Messier 107 is a globular cluster located in the constellation Ophiuchus. Messier 107 is a class X globular cluster, which means that it is very loose, with a very open stellar distribution. M107 has several dark regions, which is atypical for a globular cluster. The regions are believed to be caused by dust, which blocks the light of the cluster’s stars. The cluster lies close to the galactic plane and is one of the oldest known globular clusters.
|Visible From Pacific Northwest||May To August|
|Best Time To Observe||July|
|Minimum Size Of Viewing Device||small telescopes|
|Object Type||Globular Cluster|
|Designations||Messier 107, M107, NGC 6171, GCl 44, C 1629-129, MWSC 2422|
|Right Ascension||16h 32m 31.86s|
|Number Of Stars||100,000|
|Object Radius||39.5 light years|
|Distance From Earth||20,900 light years|
Messier 107 was discovered by Charles Messier’s friend and colleague Pierre Méchain in April 1782. It was added to the Messier Catalogue by Helen Sawyer Hogg in 1947, along with Messier 105 and Messier 106. M107 is the last globular cluster listed in the catalogue and, chronologically, it was the last Messier object to be discovered. Méchain mentioned his discovery in a letter to Johann Bernoulli dated May 6, 1783.
William Herschel discovered M107 independently on May 12, 1793 and catalogued it as H VI.40. Herschel was the first to resolve the cluster into individual stars. He described it as a “very beautiful extremely compressed cluster of stars, extremely rich, 5’ or 6’ in diameter, gradually more compressed toward the centre.”
John Herschel catalogued the cluster as h 3637 and later added it to the General Catalogue as GC 4211. He described it as a “globular cluster; large; very rich; very much compressed; round; well resolved.”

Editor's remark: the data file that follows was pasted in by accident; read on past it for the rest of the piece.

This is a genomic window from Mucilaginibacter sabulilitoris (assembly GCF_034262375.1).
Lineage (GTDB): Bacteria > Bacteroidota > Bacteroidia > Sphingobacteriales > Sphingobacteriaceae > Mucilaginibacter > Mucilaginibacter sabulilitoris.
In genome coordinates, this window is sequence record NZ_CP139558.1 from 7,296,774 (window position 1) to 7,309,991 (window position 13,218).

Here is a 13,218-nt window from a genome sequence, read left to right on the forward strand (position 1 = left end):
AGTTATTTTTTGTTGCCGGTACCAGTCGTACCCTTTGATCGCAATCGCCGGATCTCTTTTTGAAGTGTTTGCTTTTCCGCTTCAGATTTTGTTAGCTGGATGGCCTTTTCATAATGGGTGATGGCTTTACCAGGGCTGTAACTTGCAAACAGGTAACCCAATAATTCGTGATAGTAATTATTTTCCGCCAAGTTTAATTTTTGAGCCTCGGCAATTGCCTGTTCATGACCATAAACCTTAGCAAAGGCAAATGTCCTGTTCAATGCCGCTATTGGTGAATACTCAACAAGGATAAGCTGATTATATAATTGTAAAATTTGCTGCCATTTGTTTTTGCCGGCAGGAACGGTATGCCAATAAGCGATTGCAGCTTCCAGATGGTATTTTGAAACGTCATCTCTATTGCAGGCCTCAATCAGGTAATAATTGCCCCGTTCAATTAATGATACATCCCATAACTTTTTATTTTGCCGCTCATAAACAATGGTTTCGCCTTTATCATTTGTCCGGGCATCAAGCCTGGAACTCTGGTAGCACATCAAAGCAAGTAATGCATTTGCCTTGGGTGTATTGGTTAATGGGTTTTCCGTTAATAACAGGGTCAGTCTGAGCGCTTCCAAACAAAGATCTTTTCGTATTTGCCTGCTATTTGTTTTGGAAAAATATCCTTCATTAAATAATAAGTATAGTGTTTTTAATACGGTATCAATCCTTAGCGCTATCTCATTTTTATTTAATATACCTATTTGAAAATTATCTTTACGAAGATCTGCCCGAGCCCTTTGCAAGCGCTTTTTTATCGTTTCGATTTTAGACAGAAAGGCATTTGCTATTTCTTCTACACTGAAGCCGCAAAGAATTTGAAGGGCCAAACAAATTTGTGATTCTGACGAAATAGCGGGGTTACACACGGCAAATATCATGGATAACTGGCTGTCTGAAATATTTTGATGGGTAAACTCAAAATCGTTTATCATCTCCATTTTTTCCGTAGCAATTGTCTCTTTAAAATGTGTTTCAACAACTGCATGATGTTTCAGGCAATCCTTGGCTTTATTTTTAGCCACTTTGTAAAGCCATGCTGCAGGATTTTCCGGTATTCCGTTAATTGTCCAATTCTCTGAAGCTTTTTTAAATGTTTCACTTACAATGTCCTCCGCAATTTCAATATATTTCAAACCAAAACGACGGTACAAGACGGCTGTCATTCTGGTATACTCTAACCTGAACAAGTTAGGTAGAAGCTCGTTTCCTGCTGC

Heber Curtis photographed M107 with the Crossley reflector at the Lick Observatory and described it as a “bright globular cluster,” adding that “the brighter part is 3′ in diameter; with fainter extensions about 8′.”
Locating M107 In The Sky
Messier 107 can be found 2.75 degrees southwest of the magnitude 2.5 star Zeta Ophiuchi, in the direction of Scorpius.
Zeta Ophiuchi is positioned 16 degrees north of Antares, the brightest star in Scorpius and one of the brightest stars in the night sky. The best time of year to observe M107 is in the late spring and early summer.
The cluster is a challenging object for binoculars, which only show a contrast change, and much easier to observe in small telescopes, which reveal a small, round, diffuse object with a slightly brighter center. 6-inch telescopes resolve the brightest stars in the outer region of the cluster, while 12-inch instruments reveal many stars across the entire cluster.
Messier 107 is one of the less compressed globular clusters and is quite colorful. It is indeed possible to obtain some great shots of the cluster using several 5 minute exposure shot with a larger telescope.
Sources And Further Reading
Descriptions of all of Messier Objects can be found here.